Dentons expands into Chile... Regulator is wrong on rule changes says Law Society...
The corporate and M&A team at Norton Rose Fulbright is to get two new partners in Perth including a senior leader from a rival global firm.
Paul Lingard, who was managing partner at Clifford Chance in Perth and global co-head of the firm’s mining team, will join Norton Rose Fulbright later this year.
He has extensive experience of acting on complex M&A transactions, advising on operational issues and acting on large-scale development projects; and has an enviable reputation in the Australian market.
Meanwhile, Miriam D’Souza joins from Herbert Smith Freehills with experience including extensive work advising on large infrastructure projects in the mining, social infrastructure, port, rail, water and waste sectors.
“Their appointments highlight our continuing investment in a strong national energy and resources practice – combining our expertise in the mining and energy industries – as well as the ongoing growth of our project finance team in support of our infrastructure offering,” said Wayne Spanner, managing partner in Australia.
Dentons expands into Chile
Dentons is furthering its capabilities and reach in Latin America with a combination in Chile.
The global firm will combine with Larrain Rencoret Urzua, expanding its reach to 74 countries and adding another 33 lawyers to its headcount across multiple practices.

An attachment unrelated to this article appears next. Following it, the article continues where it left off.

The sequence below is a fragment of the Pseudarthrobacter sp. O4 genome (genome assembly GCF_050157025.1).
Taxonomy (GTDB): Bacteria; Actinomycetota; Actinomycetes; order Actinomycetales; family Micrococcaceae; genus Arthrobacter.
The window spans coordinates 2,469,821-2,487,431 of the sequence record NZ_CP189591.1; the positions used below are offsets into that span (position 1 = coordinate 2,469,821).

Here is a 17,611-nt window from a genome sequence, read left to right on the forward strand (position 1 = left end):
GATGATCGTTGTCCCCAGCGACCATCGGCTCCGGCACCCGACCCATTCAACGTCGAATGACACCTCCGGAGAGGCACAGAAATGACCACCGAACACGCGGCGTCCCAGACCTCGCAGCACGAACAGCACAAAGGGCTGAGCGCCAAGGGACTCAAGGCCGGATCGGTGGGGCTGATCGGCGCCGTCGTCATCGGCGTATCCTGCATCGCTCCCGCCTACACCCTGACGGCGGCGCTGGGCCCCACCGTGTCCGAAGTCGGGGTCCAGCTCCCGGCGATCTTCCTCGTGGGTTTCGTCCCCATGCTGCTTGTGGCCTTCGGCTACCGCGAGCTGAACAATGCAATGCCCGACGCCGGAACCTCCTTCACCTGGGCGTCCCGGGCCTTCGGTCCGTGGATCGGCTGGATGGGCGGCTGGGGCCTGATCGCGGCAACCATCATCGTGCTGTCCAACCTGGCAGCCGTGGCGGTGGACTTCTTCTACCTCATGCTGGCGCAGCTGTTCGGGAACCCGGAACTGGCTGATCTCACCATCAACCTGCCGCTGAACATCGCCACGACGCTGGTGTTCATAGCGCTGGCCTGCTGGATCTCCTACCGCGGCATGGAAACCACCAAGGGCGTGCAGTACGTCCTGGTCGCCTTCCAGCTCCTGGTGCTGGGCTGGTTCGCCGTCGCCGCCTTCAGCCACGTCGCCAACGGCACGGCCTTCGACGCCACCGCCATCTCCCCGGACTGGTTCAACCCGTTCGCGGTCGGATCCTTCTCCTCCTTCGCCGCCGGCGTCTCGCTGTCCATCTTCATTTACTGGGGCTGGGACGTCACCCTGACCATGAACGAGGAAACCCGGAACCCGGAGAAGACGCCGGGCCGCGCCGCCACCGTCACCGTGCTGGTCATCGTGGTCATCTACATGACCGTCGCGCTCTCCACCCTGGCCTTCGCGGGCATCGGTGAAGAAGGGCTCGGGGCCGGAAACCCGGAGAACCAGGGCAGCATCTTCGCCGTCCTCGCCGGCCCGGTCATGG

"This combination in Chile with a strong firm like LRU will help us continue to attract even more top talent and top law firms in Latin America and the Caribbean," said Jorge Alers, CEO of Dentons Latin America and the Caribbean region.
The combination is expected to go live in the coming months subject to partner approvals and regulatory matters.
Regulator is wrong on rule changes says Law Society
The Law Society in England & Wales is calling on the UK’s legal services super-regulator to step in to stop changes to the regulation of the countries’ lawyers.
The Solicitors Regulation Authority is proposing deregulation which the Law Society’s president says is based on “flawed premises.”
Christina Blacklaws wants the oversight regulator, the Legal Services Board, to reject the proposals which she says will create different tiers of solicitors and weaken consumer protection.
"The proposals are not supported by robust impact assessments or cost-benefit analysis appropriate for rule changes that will fundamentally change the legal services landscape,” she said. "The rule change application to the LSB is misleading. It overstates support and understates opposition, disregarding consumer groups, legal experts and evidence stacked against its propositions.”
She added that the Law Society welcomes simplification of rules governing solicitors but warns that the SRA proposals could mean a reduction in consumer trust of the profession.